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Where is Venezuela’s gold?

Venezuelan gold, which once represented one of the largest reserves in the world, has been deeply reduced in the last years, with a loss of up to 10 tonnes in 2022, according to financial statements of the Central Bank of Venezuela (BCV), reviewed by Reuters.

With the fall of gold bars, the Caribbean country’s reserves stood at 69 tonnes at the beginning of this year, with an average price estimated at US$1,897.70 per troy ounce by the end of January.

Venezuela, administered by Chavista Nicolás Maduro, had not released records of domestic gold purchases since 2018, when a sale of 9.72 tonnes was made for a value of BS.F15,968,277 at the time.

Nicolás Maduro shows gold bullion during a press conference (Photo internet reproduction)

In a World Gold Council report, the South American nation’s reserves remained the second largest in the continent after the United States, with a figure of 161 tonnes.

However, the need to generate another source of income in the face of the fall of the oil industry and the economic sanctions imposed by Washington marked the decision to use monetary gold.

The Venezuelan opposition, which Juan Guaidó led until the end of last year, when the National Assembly (NA), which he also presided, agreed to the end of his interim government, had repeatedly denounced the outflow of some 30 tonnes in exchange for cash in the last two years.

This led to the protection of another 31 tonnes, valued at more than US$1 billion, and deposited in the vaults of the Bank of England, which Maduro’s government had tried to control and after an extensive trial in the Supreme Court of the United Kingdom, a country that recognized Guaidó, made him fail in the process.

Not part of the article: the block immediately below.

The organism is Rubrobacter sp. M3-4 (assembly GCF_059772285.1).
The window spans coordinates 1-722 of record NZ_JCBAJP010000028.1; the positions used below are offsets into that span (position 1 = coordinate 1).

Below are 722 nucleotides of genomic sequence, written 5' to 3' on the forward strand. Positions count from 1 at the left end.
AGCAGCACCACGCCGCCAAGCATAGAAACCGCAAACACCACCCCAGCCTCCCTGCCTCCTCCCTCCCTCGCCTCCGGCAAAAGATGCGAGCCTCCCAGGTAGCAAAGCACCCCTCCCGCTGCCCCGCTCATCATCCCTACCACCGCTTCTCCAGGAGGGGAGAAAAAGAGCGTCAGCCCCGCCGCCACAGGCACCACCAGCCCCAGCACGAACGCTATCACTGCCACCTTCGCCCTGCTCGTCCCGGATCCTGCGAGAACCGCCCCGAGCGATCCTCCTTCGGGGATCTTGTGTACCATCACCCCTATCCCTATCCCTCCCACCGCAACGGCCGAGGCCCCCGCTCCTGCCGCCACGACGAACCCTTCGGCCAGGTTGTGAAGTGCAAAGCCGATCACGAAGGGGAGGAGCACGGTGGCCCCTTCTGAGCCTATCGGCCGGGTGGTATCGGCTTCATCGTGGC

Already in 2021, from the Maduro administration, the evasion of sanctions had been achieved with the illegal sale of Venezuelan gold to Russia, Mali, and the United Arab Emirates, according to the denunciations of the opposition Julio Borges, former president of the Venezuelan Parliament elected in 2015 and later appointed commissioner of Foreign Affairs for Guaidó’s interim.

The transactions would have awarded over US$1 billion in 2020 to the Chavista administration, whose BCV did not report. In 2022, the value of gold reserves also fell concerning the previous year, going from US$4.560 billion to US$4.329 billion, which was also not detailed by the country’s highest financial entity.

“Large amounts of cash leave the UAE to Venezuela to be exchanged for Venezuelan gold (…) That money arrives in Venezuela without any control and is at the discretion of Nicolás Maduro,” said Borges in early 2021, during a trip to Washington to formalize the complaint that included the sale of some 300 tons of gold since 2014.

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